GLENVIEW -- The two teams that finished atop the SHL regular-season standings will square off with the SHL tournament crown on the line, a fact finalized by New Trier’s 4-1 win at Glenbrook South on Tuesday.
New Trier won the regular-season series two games to one over Loyola so the Trevians will have home ice advantage for the three-game championship series. The finals also feature the top-two ranked teams in Illinois in No. 1 Loyola and No. 2 New Trier.
“That is going to be a tough series,” New Trier coach Chad Bidwill said. “Loyola is extremely deep offensively, and we’re pretty strong defensively — we gave up the least amount of (SHL) goals this year. Both teams are playing well and it’s going to be a battle.”
New Trier’s series-clinching semifinal win over Glenbrook South featured two goals from Butler Chessen and one apiece from Jack Hawkins and Tyler Smith.
After a scoreless first period, Glenbrook South got its goal from Will Papalas, scored early in the second period, before New Trier scored three times in three minutes down the stretch.
Chessen, Hawkins, and Smith all buried shots to give New Trier a 3-1 lead before intermission, as the Trevians built a 14-6 edge in first-period shots and a 32-15 edge through two periods.
“I thought we did everything right,” New Trier forward Danny Balz said. “We went down (1-0) but we didn’t let it change the way we play. We didn’t stop.”
Papalas struck at the 12:19 mark of the second period to give the hosts a 1-0 lead. Papalas won a puck behind the New Trier goal, bringing it back and firing from point-blank range, and then burying the rebound in a crowded goalmouth. John Mulvey and Carter Erickson got assists on the play.
“To that point, we were playing pretty good,” Glenbrook South coach Jim Philbin said. “We had some trouble clearing some pucks out but we were getting it done. It was a good game but then those three goals in three minutes killed us. We couldn’t recover from that.”
South’s 1-0 lead held for roughly six minutes before Chessen tied the game with his 20th SHL goal of the year, at the 5:54 mark on a perfect feed from defenseman Will Cusick. Cusick battled his way up the boards on the left side into the offensive zone before finding Chessen out front for a shot that South goalie Lucas Winger had no chance at saving.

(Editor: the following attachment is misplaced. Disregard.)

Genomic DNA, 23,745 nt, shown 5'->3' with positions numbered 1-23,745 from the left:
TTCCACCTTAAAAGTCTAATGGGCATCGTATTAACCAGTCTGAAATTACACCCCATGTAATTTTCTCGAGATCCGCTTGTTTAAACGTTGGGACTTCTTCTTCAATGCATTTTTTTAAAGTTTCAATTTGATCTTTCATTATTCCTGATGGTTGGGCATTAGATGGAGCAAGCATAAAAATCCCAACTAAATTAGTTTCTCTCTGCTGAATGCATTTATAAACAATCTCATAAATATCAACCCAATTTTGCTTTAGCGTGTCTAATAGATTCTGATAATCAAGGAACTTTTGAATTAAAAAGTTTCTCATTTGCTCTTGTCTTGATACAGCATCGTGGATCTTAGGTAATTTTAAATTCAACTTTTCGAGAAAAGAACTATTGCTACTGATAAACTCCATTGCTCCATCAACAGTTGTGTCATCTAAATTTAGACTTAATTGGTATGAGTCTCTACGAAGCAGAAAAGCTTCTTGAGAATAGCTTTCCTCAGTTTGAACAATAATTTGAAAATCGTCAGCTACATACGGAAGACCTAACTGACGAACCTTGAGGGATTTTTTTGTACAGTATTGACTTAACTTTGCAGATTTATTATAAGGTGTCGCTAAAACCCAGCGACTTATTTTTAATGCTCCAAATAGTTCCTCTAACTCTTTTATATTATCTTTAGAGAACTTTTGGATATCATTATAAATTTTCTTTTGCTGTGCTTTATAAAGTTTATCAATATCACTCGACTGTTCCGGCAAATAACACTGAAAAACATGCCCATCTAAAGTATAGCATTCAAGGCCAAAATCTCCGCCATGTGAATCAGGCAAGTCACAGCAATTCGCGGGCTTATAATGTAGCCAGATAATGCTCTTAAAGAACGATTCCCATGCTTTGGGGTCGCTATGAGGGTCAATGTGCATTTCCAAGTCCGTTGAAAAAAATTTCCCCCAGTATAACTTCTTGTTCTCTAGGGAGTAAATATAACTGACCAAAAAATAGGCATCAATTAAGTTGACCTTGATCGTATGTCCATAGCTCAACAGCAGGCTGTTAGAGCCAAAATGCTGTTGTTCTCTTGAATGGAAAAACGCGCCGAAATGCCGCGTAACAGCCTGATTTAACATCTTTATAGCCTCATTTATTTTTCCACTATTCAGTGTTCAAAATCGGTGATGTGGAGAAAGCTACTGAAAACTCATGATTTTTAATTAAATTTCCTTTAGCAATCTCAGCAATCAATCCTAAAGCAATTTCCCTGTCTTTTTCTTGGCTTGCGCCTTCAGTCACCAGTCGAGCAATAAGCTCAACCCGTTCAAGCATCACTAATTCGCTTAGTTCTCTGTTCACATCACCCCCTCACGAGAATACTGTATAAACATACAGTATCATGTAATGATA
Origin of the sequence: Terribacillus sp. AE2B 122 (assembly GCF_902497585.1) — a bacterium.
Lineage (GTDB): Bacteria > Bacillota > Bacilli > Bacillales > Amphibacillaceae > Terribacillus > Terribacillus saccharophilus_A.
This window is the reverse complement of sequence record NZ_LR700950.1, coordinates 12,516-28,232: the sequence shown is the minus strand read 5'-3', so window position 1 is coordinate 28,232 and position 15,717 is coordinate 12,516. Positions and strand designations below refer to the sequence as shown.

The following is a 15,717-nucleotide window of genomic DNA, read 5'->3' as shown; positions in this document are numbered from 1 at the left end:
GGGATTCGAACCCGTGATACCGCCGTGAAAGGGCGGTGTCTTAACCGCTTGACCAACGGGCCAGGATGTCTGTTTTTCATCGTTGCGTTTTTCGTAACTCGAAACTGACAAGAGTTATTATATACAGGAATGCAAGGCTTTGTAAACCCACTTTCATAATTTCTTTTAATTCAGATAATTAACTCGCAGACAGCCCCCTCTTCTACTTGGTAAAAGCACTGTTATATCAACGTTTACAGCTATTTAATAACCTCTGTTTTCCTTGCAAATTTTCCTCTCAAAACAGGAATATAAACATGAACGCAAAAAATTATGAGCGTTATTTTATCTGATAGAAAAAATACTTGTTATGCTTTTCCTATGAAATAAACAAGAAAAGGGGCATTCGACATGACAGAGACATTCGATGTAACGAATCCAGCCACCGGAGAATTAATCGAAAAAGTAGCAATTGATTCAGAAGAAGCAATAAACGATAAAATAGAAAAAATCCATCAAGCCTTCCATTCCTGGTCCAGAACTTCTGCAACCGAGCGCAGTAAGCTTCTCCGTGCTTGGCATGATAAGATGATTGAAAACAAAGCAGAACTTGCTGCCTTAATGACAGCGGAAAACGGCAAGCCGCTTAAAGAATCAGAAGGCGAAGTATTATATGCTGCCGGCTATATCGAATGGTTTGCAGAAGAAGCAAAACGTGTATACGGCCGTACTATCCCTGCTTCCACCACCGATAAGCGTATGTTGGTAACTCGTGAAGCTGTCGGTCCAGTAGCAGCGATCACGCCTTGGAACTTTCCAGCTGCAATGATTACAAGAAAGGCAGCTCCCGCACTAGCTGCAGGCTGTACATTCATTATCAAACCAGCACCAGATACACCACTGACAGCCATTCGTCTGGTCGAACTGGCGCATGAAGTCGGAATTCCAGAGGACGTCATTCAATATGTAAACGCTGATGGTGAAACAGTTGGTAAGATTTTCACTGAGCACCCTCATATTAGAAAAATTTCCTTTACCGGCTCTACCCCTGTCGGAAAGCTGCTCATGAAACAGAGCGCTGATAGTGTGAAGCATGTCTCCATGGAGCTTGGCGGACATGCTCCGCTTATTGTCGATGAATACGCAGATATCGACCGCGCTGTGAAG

Cusick aggressively pushed into New Trier’s offensive zone all night long.
“Cusick is probably more offensive than you want as a ‘D’, and sometimes you can hear me yelling at him to stay back,” Bidwill said. “But he picks and chooses his moments. And if he didn’t jump up, we don’t get that first goal.
“We were taking a lot of perimeter shots and once we started activating our ‘D’ a little bit more, and they were jumping in on plays, that opened things up a little more for us.”
Less than 30 seconds passed before Hawkins scored what ultimately held up as the game-winning goal. A face-off on South’s end started the play, and a shot from distance by defenseman Hawkins ended it.
“A puck shot back to me off the draw, no one was in front of me, so I just took a slapshot,” Hawkins said. Kitchel Snow got the assist on the game’s pivotal second goal.
“I thought Hawkins had a great game,” Bidwill said. “We put him out there against everyone’s top line, and he got a goal — we’re just asking him to break even, and we’re playing with house money when he also gets a goal.”
It was Hawkins’ fourth SHL goal of the season.
With 2:54 left in the second period, Smith made it 3-1 on Snow’s second assist of the game. Will Kroeger sent a puck into the corner, Snow dug it out out from behind South’s net and skated it back out around the boards before finding Smith for a great look in the slot, and Smith buried it.